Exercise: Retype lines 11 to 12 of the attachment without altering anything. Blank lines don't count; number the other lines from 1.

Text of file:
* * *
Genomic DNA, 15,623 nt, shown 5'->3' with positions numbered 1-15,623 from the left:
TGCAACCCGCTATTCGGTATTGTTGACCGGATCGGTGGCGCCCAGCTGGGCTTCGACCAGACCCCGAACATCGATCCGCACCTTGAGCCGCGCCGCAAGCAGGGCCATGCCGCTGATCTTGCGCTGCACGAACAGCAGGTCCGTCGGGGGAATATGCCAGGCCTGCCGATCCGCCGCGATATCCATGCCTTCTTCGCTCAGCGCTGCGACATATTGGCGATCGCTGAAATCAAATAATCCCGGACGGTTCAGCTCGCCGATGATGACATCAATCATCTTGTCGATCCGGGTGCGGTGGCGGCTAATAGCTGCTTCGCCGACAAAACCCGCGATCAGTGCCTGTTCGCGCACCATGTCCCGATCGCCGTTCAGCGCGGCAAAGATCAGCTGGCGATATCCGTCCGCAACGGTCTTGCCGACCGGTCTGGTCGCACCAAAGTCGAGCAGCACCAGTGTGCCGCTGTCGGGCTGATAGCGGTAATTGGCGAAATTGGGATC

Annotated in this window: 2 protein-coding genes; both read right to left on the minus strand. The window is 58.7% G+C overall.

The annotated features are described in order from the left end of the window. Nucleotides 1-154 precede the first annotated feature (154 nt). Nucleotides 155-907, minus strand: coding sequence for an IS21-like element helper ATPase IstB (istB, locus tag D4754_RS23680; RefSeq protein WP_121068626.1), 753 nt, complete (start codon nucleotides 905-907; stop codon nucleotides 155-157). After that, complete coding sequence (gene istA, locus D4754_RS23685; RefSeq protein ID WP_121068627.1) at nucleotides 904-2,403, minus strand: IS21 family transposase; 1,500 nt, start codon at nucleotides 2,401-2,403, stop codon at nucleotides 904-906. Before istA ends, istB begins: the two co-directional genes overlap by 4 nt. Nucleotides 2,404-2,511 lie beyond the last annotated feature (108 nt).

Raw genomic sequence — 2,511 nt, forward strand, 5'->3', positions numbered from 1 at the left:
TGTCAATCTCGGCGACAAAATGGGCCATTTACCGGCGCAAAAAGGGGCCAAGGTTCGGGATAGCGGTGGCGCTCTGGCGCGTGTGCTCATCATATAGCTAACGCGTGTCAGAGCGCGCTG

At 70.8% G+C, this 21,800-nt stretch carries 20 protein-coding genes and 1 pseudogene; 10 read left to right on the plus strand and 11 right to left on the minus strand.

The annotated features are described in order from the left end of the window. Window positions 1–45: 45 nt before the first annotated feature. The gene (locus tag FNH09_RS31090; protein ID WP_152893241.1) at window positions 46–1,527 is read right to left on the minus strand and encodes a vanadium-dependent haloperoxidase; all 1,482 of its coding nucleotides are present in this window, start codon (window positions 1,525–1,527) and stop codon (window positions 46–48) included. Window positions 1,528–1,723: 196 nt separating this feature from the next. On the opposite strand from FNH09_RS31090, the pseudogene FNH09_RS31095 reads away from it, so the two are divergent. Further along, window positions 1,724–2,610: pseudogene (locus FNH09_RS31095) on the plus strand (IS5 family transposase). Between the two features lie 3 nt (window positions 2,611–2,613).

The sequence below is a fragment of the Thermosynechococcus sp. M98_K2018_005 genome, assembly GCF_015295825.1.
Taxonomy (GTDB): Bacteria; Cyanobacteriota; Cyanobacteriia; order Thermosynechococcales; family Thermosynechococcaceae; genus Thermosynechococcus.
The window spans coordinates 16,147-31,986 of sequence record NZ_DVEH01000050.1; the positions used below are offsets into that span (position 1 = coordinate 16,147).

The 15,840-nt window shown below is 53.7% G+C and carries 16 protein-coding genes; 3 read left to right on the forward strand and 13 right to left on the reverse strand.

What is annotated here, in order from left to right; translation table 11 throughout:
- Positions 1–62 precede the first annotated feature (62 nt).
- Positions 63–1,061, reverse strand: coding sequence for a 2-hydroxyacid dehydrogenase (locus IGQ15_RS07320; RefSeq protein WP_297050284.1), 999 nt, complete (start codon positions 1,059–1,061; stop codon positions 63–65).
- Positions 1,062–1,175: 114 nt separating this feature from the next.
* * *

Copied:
The window spans coordinates 16,147-31,986 of sequence record NZ_DVEH01000050.1; the positions used below are offsets into that span (position 1 = coordinate 16,147).

The 15,840-nt window shown below is 53.7% G+C and carries 16 protein-coding genes; 3 read left to right on the forward strand and 13 right to left on the reverse strand.